Irish New Zealanders

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Irish New Zealanders
Gael-Nua-Shéalaigh
Total population
c. 600,000 of Irish ancestry
Regions with significant populations
New Zealand
Languages
English, Irish
Religion
Roman Catholic, Protestantism, etc.
Related ethnic groups
Scottish New Zealanders and European New Zealanders

Irish New Zealanders are New Zealanders who are of Irish ancestry or New Zealanders who originate from Ireland.

The Irish diaspora in the nineteenth century reached New Zealand, with many Irish people immigrating to the country, predominantly to Auckland, Canterbury and the West Coast. With Irish immigration to New Zealand, the Irish people established Catholic churches and schools especially in Auckland.[1] Currently, there are roughly 600,000 New Zealanders today of Irish ancestry, with Irish culture influencing the culture of New Zealand.[2]

The descendants of the Irish people and their culture have mixed with other New Zealand European cultures to form modern-day New Zealand culture. However, unlike many Scottish settlers in Otago and Southland Irish settlers were more spread out across the country, resulting in visible Irish communities throughout New Zealand that began to mix with other communities.[3] Job opportunities for Irish-born New Zealanders were limited as a result of anti-Irish bias. However, this did not stop many joining the New Zealand Police Force with 40% being of Irish ancestry into the 1930s. One of the main reasons the Irish immigrated to New Zealand was because of the Great Famine.

Irish culture in New Zealand[edit]

The Irish national public holiday, St. Patrick's Day is widely celebrated in New Zealand with over 65 pubs around the country taking part.[2][4] Nevertheless, Irish influence in New Zealand culture is not as influential as the Scottish and English cultures brought to New Zealand.[5]

Irish immigration to New Zealand; 1840–1915[edit]

Irish immigration to New Zealand during the Irish diaspora in the nineteenth and early twentieth was predominantly from the region of Ulster.[6] Immigration from the region of Leinster however, was quite common to New Zealand from 1840 towards 1852. However, immigration during the Irish diaspora from Connaught was uncommon, making up a small percentage of Irish immigration in New Zealand.

Politics[edit]

More significant expressions of Irish culture came in politics. The long struggles in Ireland for land reform, home rule rather than English rule, and eventually independence were a major concern of British politics throughout the 19th and early 20th centuries. Many in New Zealand followed these debates and crises, and expressed their sympathies in a number of ways. Occasionally it came in the form of civil disorder. There were 'shindies' between Irish Catholics and Irish Protestant Orangemen (a Protestant group) at Ōkārito in 1865. In Christchurch on Boxing Day 1879, 30 Irishmen attacked an Orange procession with pick-handles, and in Timaru 150 men from Thomas O’Driscoll's Hibernian Hotel surrounded Irish Orangemen and prevented their procession.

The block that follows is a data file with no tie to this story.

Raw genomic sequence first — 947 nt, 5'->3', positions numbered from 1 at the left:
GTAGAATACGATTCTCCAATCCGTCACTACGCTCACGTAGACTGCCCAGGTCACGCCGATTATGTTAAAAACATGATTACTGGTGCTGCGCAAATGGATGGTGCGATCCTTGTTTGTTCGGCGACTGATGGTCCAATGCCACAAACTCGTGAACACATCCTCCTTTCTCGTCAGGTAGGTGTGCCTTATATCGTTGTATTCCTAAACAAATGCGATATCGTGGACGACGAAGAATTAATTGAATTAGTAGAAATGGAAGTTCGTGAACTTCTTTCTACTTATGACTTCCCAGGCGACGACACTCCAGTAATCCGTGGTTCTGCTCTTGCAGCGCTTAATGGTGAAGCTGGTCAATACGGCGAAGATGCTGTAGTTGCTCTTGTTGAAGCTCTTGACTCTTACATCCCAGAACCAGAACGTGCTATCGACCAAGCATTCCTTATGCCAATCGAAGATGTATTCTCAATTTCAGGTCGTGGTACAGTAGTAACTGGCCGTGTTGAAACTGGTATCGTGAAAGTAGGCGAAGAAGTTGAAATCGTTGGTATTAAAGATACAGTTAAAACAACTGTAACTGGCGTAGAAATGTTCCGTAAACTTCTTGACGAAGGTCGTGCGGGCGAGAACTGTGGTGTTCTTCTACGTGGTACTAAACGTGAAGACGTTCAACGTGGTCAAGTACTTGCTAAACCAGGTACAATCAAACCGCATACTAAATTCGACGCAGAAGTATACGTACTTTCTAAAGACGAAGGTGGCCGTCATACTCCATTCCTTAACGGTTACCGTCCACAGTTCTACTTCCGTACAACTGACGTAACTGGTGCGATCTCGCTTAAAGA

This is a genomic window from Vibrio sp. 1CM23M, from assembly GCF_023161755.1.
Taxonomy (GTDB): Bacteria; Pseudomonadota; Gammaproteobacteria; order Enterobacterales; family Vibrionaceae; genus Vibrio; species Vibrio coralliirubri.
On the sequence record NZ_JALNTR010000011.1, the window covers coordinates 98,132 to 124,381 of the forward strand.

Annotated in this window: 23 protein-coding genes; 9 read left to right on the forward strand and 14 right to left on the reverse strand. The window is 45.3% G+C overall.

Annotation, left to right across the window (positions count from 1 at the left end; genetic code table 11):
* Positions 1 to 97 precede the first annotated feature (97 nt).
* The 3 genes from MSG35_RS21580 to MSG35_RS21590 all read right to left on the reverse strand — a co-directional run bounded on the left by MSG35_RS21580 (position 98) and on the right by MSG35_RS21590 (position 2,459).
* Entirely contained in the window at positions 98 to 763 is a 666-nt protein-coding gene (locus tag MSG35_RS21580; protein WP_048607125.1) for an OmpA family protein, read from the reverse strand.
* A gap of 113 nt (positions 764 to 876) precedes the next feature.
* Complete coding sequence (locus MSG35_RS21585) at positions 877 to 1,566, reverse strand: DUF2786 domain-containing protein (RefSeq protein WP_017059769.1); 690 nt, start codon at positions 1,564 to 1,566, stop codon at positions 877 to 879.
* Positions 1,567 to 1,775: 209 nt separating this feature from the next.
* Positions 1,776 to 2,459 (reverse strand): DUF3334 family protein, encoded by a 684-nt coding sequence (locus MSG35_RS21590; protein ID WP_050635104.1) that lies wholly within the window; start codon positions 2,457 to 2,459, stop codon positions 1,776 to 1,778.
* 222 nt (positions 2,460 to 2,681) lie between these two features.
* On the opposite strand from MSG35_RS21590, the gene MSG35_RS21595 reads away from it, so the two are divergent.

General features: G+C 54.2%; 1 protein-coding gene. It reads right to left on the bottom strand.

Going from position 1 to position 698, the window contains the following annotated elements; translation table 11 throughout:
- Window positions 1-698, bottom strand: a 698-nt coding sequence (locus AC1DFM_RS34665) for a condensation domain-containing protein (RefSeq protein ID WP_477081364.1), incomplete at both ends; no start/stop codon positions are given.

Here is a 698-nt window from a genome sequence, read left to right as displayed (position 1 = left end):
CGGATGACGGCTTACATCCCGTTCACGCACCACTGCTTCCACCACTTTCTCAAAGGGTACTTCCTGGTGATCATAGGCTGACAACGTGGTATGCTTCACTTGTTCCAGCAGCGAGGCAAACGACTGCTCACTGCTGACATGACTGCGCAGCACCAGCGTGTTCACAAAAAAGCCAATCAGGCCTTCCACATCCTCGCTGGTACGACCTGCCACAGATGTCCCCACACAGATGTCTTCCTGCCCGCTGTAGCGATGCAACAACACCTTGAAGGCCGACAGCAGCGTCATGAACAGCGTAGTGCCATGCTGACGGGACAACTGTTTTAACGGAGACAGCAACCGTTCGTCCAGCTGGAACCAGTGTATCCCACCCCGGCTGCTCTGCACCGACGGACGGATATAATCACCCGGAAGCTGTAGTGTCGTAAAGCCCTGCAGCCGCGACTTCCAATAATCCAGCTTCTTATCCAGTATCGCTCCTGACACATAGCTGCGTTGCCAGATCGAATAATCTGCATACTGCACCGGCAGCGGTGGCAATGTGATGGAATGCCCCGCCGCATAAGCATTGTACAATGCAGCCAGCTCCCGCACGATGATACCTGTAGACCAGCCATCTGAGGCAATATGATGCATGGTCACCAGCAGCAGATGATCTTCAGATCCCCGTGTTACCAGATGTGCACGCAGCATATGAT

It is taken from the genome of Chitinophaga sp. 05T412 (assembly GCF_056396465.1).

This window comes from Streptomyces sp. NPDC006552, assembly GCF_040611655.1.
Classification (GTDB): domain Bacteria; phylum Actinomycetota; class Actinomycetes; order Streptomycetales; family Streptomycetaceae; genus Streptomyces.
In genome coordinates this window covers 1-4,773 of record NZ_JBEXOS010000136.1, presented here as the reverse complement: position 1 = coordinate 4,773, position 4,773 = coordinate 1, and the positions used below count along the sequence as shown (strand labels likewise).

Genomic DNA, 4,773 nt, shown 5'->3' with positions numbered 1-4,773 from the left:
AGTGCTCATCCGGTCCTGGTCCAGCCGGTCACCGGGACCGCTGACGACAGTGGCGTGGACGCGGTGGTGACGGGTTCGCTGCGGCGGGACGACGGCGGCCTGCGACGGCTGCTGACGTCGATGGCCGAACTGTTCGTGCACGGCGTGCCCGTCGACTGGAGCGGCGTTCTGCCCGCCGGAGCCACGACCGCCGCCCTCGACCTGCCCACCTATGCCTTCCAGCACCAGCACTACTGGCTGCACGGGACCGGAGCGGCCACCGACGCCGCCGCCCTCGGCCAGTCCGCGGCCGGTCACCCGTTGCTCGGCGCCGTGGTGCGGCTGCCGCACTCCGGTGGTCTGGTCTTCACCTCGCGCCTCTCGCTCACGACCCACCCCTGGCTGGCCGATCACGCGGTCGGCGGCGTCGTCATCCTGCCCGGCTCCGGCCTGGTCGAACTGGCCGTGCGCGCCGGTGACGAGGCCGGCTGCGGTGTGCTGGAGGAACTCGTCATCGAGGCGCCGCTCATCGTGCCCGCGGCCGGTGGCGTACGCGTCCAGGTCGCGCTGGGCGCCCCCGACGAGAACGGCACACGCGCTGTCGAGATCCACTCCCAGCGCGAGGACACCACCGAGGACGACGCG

Irish place names in New Zealand[edit]

Although overshadowed by the larger numbers of English, Maori and Scottish place names, there are many place names in New Zealand with connections to Ireland or Irish people, including:

Ardmore, after Ardmore, County Waterford.

Athenree, after Athenree, County Tyrone.

Ballance, after Irish-born Prime Minister John Ballance.

Bangor, after Bangor, County Down.

Belfast, after Belfast.

Bowentown, after Irish-born Governor George Bowen.

Camla, after Camla, County Monaghan.

Capleston, after Irish settler Patrick Quirk Caples.

Cronadun, after Cronadun, County Donegal.

Dargaville, after Irish settler Joseph Dargaville.

Dromore.

Dunsandel, after Dunsandle Castle, Galway.

Glasnevin, New Zealand, after Glasnevin, County Dublin.

Glenavy, New Zealand, after Glenavy, County Antrim.

Glen Massey, after Irish-born Prime Minister William Massey.

Hobsonville, after Irish-born Governor William Hobson.

Hurleyville, after a family of Irish settlers.

Katikati, previously known as Waterford.

Kerrytown, after County Kerry.

Killinchy, after Killinchy, County Down.

Kingston, originally St Johns, after Irish-born police commissioner St John Branigan.

Martinborough, after Irish settler John Martin.

Mauriceville, after Irish-born Minister of Immigration and Crown Lands Sir George Maurice O'Rorke

Massey, after Irish-born Prime Minister William Massey.

Shannon, after Irish settler George Vance Shannon.

Queenstown, after Cobh.

Westport, after Westport, County Mayo.

See also[edit]

References[edit]

  1. ^ Phillips, Jock. "Irish – Migration 1800–1850". Te Ara – the Encyclopedia of New Zealand. Ministry for Culture and Heritage. Retrieved 23 October 2015.
  2. ^ a b McLachlan, Marilynn (17 March 2014). "St Patrick's Day: 10 Irish influences on New Zealand". The New Zealand Herald. ISSN 1170-0777. Retrieved 23 October 2015.
  3. ^ Phillips, Jock. "Irish – Settlement". Te Ara – the Encyclopedia of New Zealand. Ministry for Culture and Heritage. Retrieved 23 October 2015.
  4. ^ Phillips, Jock. "Irish – Culture and politics before 1911". Te Ara – the Encyclopedia of New Zealand. Ministry for Culture and Heritage. Retrieved 23 October 2015.
  5. ^ Phillips, Jock. "The New Zealanders – Britons". Te Ara – the Encyclopedia of New Zealand. Ministry for Culture and Heritage. Retrieved 23 October 2015.
  6. ^ "The Irish – British & Irish immigration, 1840–1914 | NZHistory, New Zealand history online". Nzhistory.net.nz. Retrieved 13 November 2015.